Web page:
23 of 24 people found the following review helpful By A Customer on July 18, 2004
Format: Mass Market Paperback
Three characteristics recommended this book to me: 1) I am a fan of Roman history 2) I love SF short stories 3) Robert Silverberg is one of my favorite authors. With this combination, I figured I couldn't go wrong and bought this book on a whim without looking at Amazon's ratings, which I have come to rely on increasingly. I'll detail why all 3 of these characteristics failed this book and forced me to rate it 1 star, the lowest rating I have ever given a book. Normally, I don't finish books that bad but my mistake was to take too few books with me on my 3 week vacation (which was a Danube river cruise followed by a week in Constantinople/Istanbul since my hobby is visiting all the current countries that made up the Roman Empire at it's greatest extent). Therefore, I didn't have enough books to read and, once I finished everything else, I had to read this book or nothing during my cruise.

1) I expected Silverberg to be more knowledgeable about Roman history. Reading this book, my illusion disappeared quickly but as I plowed through this incessant book, I expected that he would delve further into Roman history than tossing off a few place names and the barest outlines of the empire's history. Ostensibly, Silverberg visited a few well-known Roman sites like Tivoli and Capri since he constantly refers to them but the problem with that is he, well, constantly refers to them.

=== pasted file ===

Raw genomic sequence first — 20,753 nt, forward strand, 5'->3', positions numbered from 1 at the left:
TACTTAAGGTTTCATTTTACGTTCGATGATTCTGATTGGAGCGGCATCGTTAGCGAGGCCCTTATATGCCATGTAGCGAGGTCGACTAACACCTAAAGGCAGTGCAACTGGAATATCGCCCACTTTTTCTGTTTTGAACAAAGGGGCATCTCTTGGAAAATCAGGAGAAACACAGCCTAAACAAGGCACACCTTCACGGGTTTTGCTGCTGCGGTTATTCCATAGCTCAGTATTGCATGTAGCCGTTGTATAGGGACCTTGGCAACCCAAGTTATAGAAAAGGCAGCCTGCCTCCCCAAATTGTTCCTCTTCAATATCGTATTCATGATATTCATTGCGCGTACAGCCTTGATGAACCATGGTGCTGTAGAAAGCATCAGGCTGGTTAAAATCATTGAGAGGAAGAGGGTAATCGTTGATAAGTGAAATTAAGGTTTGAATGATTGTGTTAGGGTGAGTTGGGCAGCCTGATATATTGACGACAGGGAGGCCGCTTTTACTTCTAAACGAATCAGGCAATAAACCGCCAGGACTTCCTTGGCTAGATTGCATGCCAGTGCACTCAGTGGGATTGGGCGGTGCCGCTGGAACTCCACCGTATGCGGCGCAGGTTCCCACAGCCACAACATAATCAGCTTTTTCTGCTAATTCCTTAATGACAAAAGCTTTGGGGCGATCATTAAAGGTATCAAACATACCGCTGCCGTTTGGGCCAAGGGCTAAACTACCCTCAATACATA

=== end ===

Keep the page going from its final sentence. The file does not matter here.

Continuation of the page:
2) The SF extrapolations and even simple plot elements are virtually non-existent. These "stories" are more vignettes with the last few pages wrapping up what plot elements there are.

3) Silverberg's writing is well-crafted but his characterization is thin and his plots, as I mentioned above, don't exist.
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41 of 47 people found the following review helpful By David Rasquinha on June 8, 2003
Format: Hardcover
Roma Eterna is an ambitious attempt at alternate history and the base assumption is audacious indeed. What, asks Silverberg, if the Roman Empire had never really collapsed but instead endured and prospered? Silverberg proceeds to answer this question by highlighting a series of 10 historical moments in such an alternative history that could mark key turning points in such an Empire. The vignettes themselves are often absorbing and Silverberg mixes in just enough actual history to make the venture worthwhile. Human nature, one sees, remains the same irrespective of ruler or system of government. The Empire parallels with real history like the bloody purges of Robespierre and the colonial voyages that subjugated (often brutally) the Orient and the New World. For all its ponderous bureaucratic inertia and the sheer logistic barriers, the Empire is pervasive and powerful enough to crush any attempt at true democracy - brief flickers of a "Republic" which is more an oligarchy or merchant aristocracy are as far as we go. In the end, a band of Hebrews seeks to escape to another plant as the only alternative to Rome's crushing embrace.